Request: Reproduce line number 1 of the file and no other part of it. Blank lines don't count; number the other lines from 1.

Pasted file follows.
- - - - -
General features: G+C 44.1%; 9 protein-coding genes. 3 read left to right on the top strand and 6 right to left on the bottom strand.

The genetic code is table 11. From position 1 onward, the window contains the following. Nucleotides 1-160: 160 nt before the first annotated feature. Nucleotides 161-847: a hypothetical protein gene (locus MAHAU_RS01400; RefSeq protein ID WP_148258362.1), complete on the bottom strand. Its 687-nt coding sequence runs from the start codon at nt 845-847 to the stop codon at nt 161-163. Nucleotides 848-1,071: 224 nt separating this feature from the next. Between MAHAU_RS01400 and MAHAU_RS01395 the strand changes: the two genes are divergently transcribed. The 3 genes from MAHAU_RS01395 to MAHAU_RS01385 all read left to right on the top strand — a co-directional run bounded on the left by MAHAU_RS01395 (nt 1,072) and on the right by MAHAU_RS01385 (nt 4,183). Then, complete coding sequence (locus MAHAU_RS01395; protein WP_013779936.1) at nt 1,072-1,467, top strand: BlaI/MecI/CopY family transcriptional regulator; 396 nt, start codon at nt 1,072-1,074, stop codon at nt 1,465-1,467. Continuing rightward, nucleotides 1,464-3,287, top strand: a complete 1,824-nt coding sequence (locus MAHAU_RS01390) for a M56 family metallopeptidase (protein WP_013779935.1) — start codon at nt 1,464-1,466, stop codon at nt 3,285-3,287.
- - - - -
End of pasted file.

General features: G+C 44.1%; 9 protein-coding genes. 3 read left to right on the top strand and 6 right to left on the bottom strand.